feed. If you have a question you'd like to ask me, our email is tipsonteens at teentherapycenter
.com. Again, my name is Kent Toussaint. This is Teen Therapy Center and the nonprofit Child
and team counseling. And we will see you guys next Wednesday on Facebook Live. Bye -bye.
YOUR TEEN’S FIRST BAD RELATIONSHIP
What do you do when your kid gets into their first toxic teenage relationship? For you as a parent this can feel like the world you know is crumbling to pieces. You may fear that your child is drifting away down a self destructive path, or that you can no longer protect them. These feelings are completely natural, but we urge you to play the long game instead.
IT’S A MARATHON, NOT A SPRINT
If you’re terrified of your kid getting hurt, or that you will lose them as they come under the influence of a toxic boyfriend or girlfriend, remember this: it will end. Very few relationships that start in 8th grade will last. The most important thing is to be there for your child when their toxic teenage relationship is over. We want our child to come to us when they’re hurting, and we do that by avoiding judgment and offering love and acceptance, even when we know they may be traveling down the wrong path. You’re not going to convince your lovestruck teen, you have to let him or her come to the conclusion on their own.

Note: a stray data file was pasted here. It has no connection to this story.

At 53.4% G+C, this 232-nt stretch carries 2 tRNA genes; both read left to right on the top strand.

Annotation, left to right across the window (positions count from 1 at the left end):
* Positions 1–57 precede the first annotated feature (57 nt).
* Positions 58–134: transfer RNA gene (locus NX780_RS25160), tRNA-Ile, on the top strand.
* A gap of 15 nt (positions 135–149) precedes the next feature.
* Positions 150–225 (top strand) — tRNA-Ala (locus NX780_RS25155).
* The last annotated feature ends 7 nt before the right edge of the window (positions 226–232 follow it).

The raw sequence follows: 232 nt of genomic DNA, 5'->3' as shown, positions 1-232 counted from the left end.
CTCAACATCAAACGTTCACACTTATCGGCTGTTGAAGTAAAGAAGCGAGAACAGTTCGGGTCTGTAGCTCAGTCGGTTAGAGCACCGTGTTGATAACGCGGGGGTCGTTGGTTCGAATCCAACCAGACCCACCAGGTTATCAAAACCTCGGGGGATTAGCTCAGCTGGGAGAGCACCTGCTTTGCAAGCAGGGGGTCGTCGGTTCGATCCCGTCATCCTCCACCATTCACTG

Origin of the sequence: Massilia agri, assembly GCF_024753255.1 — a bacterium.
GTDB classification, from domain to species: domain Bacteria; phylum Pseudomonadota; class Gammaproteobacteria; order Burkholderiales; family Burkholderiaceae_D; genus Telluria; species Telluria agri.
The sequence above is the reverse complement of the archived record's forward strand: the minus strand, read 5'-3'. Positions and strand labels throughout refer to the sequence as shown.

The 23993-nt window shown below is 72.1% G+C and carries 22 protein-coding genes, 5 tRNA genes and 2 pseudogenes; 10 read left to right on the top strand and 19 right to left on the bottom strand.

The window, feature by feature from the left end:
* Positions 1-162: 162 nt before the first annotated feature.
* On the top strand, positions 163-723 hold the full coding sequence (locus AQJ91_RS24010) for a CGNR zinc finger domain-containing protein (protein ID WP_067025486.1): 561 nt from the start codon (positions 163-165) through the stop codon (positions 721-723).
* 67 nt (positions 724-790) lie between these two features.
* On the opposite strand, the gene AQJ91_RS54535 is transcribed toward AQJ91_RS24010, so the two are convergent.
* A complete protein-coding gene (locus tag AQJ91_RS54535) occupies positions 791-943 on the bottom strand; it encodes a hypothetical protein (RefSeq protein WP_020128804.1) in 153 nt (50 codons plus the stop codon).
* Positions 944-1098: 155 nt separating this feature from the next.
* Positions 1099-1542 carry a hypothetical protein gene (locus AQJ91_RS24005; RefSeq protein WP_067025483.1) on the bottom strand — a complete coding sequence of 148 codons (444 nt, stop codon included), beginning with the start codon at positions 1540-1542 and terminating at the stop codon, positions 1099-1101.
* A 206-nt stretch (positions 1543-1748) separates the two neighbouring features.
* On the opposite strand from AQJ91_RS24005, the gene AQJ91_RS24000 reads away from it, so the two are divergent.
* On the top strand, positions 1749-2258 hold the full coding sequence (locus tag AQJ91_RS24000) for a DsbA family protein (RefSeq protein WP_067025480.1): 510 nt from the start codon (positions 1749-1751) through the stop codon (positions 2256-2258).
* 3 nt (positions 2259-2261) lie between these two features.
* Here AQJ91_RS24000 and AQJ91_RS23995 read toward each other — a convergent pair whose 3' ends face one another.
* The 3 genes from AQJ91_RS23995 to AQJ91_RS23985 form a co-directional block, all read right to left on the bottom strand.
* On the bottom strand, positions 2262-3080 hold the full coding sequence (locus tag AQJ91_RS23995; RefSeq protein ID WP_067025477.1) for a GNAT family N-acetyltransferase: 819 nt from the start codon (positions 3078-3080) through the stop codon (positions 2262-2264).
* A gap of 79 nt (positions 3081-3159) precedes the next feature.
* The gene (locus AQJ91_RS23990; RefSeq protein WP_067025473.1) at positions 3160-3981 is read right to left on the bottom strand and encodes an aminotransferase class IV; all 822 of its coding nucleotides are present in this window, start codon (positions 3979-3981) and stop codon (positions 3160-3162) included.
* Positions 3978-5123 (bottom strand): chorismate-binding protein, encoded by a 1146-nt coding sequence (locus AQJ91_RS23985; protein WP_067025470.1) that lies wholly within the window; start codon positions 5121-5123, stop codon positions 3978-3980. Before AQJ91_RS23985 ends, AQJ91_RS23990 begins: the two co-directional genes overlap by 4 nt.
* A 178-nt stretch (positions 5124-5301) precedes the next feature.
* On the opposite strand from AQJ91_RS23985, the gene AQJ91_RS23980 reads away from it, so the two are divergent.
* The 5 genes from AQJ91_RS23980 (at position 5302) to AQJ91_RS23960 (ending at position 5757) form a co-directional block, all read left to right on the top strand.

There are no easy answer, but we talk about it in this Tips on Teens:
“My 8th-grade son has been dating a troubled girl for 8 months. Within weeks of dating, she began making comments intended to isolate him from family and friends. As the months have gone on, the depth of her manipulation has become clear to us, but in his eyes, she can do no wrong. He seems to know that she suffers from depression, but I’m not sure he really understands what that means. Whenever we try to discuss their relationship he gets angry and blows up at us. We’re concerned he’s been sucked into her dysfunction and unable to make healthy decisions. We’re not sure what to do next. Any help would be welcome.”
Clinical Director Kent Toussaint answers your parenting questions every Wednesday at 12:00pm in our weekly segment Tips On Teens on Facebook Live. Have questions about parenting kids and teens? Send them to: TipsOnTeens@TeenTherapyCenter.com. We love to hear from you!
Head on over to our Facebook page every Wednesday at 12:00pm to watch LIVE! Check out our page here – https://www.facebook.com/TeenTherapyCenter/
If you have more questions or would like more information, please contact our Clinical Director, Kent Toussaint at 818.697.8555.